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‘Angel #1’ (review)

Written by Bryan Hill
Illustrated by Gleb Melnikov
Published by BOOM! Studios


Buffy’s former flame and depressed detective returns with a whole new story for a new generation.

Last time we saw Angel on the small screen, he was calling dibs on slaying a dragon at the onslaught of the apocalypse.  Of course, like his former flame Buffy, his adventures weren’t over quite yet, as the vamp detective made the jump to comics.

After the drama ended its five year run in 2004, Angel made the movie to the bag n’ board crowd in Angel: After the Fall (2007–2009), Buffy the Vampire Slayer: Season 8 (2007–2011) and Angel & Faith (2011–2013). Not to mention a handful of one-offs.

Now, thanks to BOOM! Studios, the vamp with a soul returns to fans in this newly re-imagined story set in the more modern Buffy-verse.

The book reboots the original tale of how Angel left Los Angeles for the small-town “charm” of Sunnydale as he follows a potential demonic uprising.

It is here that the former Angelus hopes to move close to the restoration of his humanity. Unfortunately, the only way to regain his human side is through the death of a particular Slayer.

The premise of the book was set up in the prequel Angel #0, a surprise comic that caught Buffy fans off guard when it was released last month. The gloomy Gus also made a guest appearance in issue No. 4 of the new Buffy series.

The re-imagining of the Angel mythos gives writer Bryan Hill the opportunity to flesh out Angel’s backstory, including new friends, new heroes and a whole new list of sins he accomplished while Angelus.

The books revamps the vamp for the modern age, giving him a new backstory along with a new cast of characters, good and bad. It also makes use of new story conventions not available during the era of N’Sync. For example, using social media as a medium to spread evil for a generation who spend all their time documenting their experiences rather than living them creates a strong basis for modern day horror. After all, we live in an age where 91% of folks are on social media one way or another. Hell, I’m probably going to Tweet out this review when it is posted.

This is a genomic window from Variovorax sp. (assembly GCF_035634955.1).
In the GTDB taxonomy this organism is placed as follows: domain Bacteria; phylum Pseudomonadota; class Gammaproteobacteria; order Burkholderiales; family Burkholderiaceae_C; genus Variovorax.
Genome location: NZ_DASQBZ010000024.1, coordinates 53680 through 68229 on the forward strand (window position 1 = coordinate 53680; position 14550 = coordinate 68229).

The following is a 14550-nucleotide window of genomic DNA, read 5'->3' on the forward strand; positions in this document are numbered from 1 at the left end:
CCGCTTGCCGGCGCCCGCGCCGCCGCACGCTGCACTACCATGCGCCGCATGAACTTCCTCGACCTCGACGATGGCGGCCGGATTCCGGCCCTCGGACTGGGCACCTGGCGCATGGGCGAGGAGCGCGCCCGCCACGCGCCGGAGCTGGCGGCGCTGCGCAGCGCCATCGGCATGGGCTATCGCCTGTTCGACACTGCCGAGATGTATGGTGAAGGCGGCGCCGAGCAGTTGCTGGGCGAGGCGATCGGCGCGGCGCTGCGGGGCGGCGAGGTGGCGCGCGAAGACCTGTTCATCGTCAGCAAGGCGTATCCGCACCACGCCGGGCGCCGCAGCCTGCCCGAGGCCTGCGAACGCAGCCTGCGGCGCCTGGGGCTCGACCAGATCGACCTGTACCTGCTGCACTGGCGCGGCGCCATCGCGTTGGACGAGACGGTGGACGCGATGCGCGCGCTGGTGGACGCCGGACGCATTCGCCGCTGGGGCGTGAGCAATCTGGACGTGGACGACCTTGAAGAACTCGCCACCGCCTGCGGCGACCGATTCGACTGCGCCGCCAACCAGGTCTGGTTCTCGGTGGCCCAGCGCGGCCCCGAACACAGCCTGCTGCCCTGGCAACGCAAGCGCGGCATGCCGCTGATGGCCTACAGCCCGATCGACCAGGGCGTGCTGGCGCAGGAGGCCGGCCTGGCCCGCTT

That said, updating the tale of Angel with modern inventions, ideals, and problems is the best way to reintroduce the vamp to a new generation. The book is clever in its writing and its portrayal of contemporary readers while staying true to hardcore Buffy fans. Nothing about Angel has changed in regard to his look, his demeanor or his downcast moods. But the environment in which he moves been spruced up to make room for cell phones, social media and cyber bullying.

The first issue of Angel also touches a bit on his newly-revised backstory, including his stint as Angelus, who wreaking havoc and mayhem on small villages while creating fledgling vampires out of local heroes.

The vibrant art reflects the update with a more modern look to the 20-year old tale. Detailed panels with a changing perspective captures the tone of the tale while adding a level of spookiness to the overall look of the book. It’s also nice that Angel continues to bear a likeness to David Boreanaz, who originated the role.

All in all, Angel #1 gives the morose vampire detective a much-needed makeover for the new millennium. He is battles demons both with his hands and his brains as he takes on the hidden horrors of fads, trends and obsessions of the modern teens. The book stays true to original material, thus giving longtime fans a chance to get involved, while updating the story for younger readers.

Behold Angel 2.0, a treat for both Gen X or Gen Z fans alike.


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